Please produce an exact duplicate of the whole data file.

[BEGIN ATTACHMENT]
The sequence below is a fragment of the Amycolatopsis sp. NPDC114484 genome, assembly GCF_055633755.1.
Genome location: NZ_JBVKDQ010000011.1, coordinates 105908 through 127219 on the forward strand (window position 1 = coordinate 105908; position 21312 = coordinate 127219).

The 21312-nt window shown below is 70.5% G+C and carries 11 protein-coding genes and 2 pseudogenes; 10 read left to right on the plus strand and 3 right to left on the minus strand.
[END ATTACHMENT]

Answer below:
The sequence below is a fragment of the Amycolatopsis sp. NPDC114484 genome, assembly GCF_055633755.1.
Genome location: NZ_JBVKDQ010000011.1, coordinates 105908 through 127219 on the forward strand (window position 1 = coordinate 105908; position 21312 = coordinate 127219).

The 21312-nt window shown below is 70.5% G+C and carries 11 protein-coding genes and 2 pseudogenes; 10 read left to right on the plus strand and 3 right to left on the minus strand.